Touchscreens are fun. That is part of what makes them effective. To that end, encourage prospects to open multiple images, re-size, and just make a mess. Then, have them touch the REORGANIZE button and start all over again. Even if it seems like they might just be goofing around, they are staying engaged with the process, which is a good thing!

8) Play favorites
While a prospect is manipulating the various images and floor plans on the screen, they will no doubt comment on the ones that they like. Make sure you take the gamification process one step further, and tell them to click on the heart icon when that happens. After doing so, they will be able to see all of the items they liked on one page (and they can mess around with them there all over again!). Better yet, they will want to send themselves their favorites as an e-brochure, and you will have a customized map to closing the deal.

How do you Pynwheel? Do you have any best practices that you would like to share?


Transportation And Your Community

Are You Up To Speed?

By John Hall - February 5, 2019

More and more, the changing world of transportation impacts the way that multifamily does business. Technology, and the "shared" economy, are driving resident choice in a profound way.

It is important to understand the current transportation landscape. Are you up to speed on all of the changes and choices out there? Here are some great articles we have read to get you caught up.


  • Apartment residents are increasingly moving away from car ownership, and they make community choices with that in mind. NAAHQ
  • Access to transportation options translates to premium home prices. Still, the demand is not being fully met. Curbed
  • The desire for alternatives to cars is not entirely altruistic. In many cases, it is a response to ever-worsening traffic. Many drivers would love not to have to drive, but they feel their options are still limited. Seattle Times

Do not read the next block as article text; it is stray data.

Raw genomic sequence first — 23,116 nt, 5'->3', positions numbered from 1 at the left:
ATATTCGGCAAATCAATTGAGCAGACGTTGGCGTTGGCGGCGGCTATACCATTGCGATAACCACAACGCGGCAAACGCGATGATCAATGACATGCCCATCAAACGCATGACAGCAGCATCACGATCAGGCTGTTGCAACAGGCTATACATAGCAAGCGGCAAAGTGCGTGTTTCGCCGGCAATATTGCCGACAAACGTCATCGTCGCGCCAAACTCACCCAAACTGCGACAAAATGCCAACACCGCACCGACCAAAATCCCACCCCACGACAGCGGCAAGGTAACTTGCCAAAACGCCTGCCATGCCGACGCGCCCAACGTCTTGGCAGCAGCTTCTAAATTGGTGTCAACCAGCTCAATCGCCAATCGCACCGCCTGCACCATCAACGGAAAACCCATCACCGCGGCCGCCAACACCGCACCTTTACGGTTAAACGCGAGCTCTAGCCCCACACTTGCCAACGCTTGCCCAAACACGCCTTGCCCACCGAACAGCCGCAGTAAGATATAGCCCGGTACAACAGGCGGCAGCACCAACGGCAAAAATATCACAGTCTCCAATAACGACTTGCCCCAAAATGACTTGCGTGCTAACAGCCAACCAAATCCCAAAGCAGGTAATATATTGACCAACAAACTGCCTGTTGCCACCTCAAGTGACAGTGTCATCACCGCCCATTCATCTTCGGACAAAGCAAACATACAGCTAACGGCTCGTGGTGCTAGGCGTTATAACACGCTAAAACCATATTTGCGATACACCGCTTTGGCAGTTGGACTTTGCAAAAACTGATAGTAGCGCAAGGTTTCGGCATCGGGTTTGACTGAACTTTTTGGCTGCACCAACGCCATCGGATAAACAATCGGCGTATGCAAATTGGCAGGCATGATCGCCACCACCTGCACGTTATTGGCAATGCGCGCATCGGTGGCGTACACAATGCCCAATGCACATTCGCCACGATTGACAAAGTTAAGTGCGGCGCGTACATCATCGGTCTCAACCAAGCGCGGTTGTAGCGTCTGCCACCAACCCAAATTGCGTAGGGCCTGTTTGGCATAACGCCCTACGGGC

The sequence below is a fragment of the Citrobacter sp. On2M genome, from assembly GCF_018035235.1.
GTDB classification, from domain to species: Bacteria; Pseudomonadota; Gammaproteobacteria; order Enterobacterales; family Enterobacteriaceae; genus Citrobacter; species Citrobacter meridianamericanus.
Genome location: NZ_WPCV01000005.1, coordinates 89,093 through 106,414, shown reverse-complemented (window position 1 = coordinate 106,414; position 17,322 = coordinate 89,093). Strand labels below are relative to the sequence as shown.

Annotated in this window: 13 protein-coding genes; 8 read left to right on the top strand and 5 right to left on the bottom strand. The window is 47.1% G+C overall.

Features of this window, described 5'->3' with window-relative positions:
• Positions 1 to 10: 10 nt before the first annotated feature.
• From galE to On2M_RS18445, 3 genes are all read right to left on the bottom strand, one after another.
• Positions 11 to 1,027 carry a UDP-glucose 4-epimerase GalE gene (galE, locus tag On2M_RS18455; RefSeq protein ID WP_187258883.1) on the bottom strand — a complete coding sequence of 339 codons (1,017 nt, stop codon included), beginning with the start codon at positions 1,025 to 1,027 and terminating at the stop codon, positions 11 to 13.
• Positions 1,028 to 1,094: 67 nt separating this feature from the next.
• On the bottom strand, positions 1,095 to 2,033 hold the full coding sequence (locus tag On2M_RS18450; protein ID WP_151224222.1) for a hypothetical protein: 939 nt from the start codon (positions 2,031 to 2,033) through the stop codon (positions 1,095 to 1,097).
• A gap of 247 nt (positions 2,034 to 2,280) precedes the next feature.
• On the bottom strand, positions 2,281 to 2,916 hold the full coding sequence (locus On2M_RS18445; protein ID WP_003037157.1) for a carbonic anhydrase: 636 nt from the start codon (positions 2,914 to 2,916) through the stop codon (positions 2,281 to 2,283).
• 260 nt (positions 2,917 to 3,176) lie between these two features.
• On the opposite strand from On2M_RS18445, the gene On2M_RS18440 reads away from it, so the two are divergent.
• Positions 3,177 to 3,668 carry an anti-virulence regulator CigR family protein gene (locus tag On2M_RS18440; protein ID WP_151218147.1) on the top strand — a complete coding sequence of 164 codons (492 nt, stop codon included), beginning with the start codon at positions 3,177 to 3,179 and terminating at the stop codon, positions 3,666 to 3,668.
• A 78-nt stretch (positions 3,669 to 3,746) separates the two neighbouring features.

• Uber and Lyft have had a massive effect on urban transportation, but they actually increase the amount of miles being driven. Curbed
  • So what will lead to a decrease in miles driven? Dock-less bike share appears poised to do so. Slate
  • However, bike share is not without its headaches, most notably with regards to how cities accommodate and regulate it. Curbed
  • Of course, a lot of people still own their own bicycles. Check out how one community in Sweden was specifically designed to meet their needs! Fast Company
  • How about scooter rentals? They have taken off, but many cities are struggling with how to manage them. South Florida Sun Sentinal
  • Also, scooters might be more of a nuisance, or a hazard, than they are worth. Forbes
  • Still, there are cities that are welcoming to them. Electric bikes too! azcentral
  • What about walking? Does anyone walk anymore? Well, yes. (At least outside of LA. ) In fact, "walkability" is still really important to your marketing efforts. MYMOVE
  • Mixed-use is growing in desirability. "New Urbanism first spreads slowly into a region. But once it is there, people quickly understand its benefits. Each code, development, or policy is easier than the last." Ped Shed
  • And don't assume that this trend is only for the young. Seniors want alternatives to driving, and also enjoy walking for its health benefits. Still, most senior development is being done in the suburbs, where cars are almost a necessity. Strongtowns